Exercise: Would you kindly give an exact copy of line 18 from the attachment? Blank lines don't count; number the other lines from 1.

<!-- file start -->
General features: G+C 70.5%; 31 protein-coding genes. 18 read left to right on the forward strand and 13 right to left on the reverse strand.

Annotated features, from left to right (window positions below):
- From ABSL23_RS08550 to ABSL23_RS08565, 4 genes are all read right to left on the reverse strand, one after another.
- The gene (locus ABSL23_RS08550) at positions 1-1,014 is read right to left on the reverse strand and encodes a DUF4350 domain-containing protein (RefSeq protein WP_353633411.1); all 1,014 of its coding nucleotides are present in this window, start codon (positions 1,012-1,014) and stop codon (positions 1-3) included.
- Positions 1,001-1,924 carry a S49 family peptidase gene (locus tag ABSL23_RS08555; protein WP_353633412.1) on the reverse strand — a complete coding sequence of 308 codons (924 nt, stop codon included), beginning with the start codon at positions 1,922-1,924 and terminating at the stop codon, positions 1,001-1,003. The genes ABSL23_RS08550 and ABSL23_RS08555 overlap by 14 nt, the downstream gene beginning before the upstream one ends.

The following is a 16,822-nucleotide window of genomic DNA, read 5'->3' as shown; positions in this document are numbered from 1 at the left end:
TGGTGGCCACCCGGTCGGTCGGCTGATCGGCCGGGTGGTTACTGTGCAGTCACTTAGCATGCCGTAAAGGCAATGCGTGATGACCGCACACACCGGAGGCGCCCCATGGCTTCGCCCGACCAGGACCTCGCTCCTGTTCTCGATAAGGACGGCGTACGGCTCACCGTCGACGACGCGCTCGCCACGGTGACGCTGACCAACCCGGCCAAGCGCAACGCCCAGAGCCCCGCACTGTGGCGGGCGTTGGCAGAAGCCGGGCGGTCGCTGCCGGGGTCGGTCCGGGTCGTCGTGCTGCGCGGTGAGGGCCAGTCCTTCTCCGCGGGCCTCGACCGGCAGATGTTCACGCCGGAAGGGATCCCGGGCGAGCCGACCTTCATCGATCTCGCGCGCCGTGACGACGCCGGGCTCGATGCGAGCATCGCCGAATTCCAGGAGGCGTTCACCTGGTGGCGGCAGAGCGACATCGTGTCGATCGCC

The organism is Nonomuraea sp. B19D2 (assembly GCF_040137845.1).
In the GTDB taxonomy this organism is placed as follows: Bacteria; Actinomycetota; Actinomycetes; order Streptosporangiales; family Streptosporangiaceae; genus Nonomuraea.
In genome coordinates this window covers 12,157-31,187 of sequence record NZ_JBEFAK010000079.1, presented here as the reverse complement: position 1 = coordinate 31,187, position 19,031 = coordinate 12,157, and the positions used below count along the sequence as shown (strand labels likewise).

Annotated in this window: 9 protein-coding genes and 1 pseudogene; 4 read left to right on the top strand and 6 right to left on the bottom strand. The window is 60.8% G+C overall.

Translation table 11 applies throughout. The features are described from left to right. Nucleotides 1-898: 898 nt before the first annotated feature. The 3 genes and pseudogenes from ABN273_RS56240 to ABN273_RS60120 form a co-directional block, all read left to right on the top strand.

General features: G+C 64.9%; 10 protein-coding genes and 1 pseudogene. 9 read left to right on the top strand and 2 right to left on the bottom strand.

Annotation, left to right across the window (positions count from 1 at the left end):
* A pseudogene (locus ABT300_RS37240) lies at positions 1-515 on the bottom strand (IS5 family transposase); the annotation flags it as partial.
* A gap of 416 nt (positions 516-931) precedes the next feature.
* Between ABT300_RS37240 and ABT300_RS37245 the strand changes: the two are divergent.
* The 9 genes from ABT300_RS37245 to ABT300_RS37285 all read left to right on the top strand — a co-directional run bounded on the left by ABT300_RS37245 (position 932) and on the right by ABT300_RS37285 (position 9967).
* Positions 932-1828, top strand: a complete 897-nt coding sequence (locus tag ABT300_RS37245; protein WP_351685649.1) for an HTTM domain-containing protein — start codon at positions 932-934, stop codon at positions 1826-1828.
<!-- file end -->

* The 9 genes from ABT300_RS37245 to ABT300_RS37285 all read left to right on the top strand — a co-directional run bounded on the left by ABT300_RS37245 (position 932) and on the right by ABT300_RS37285 (position 9967).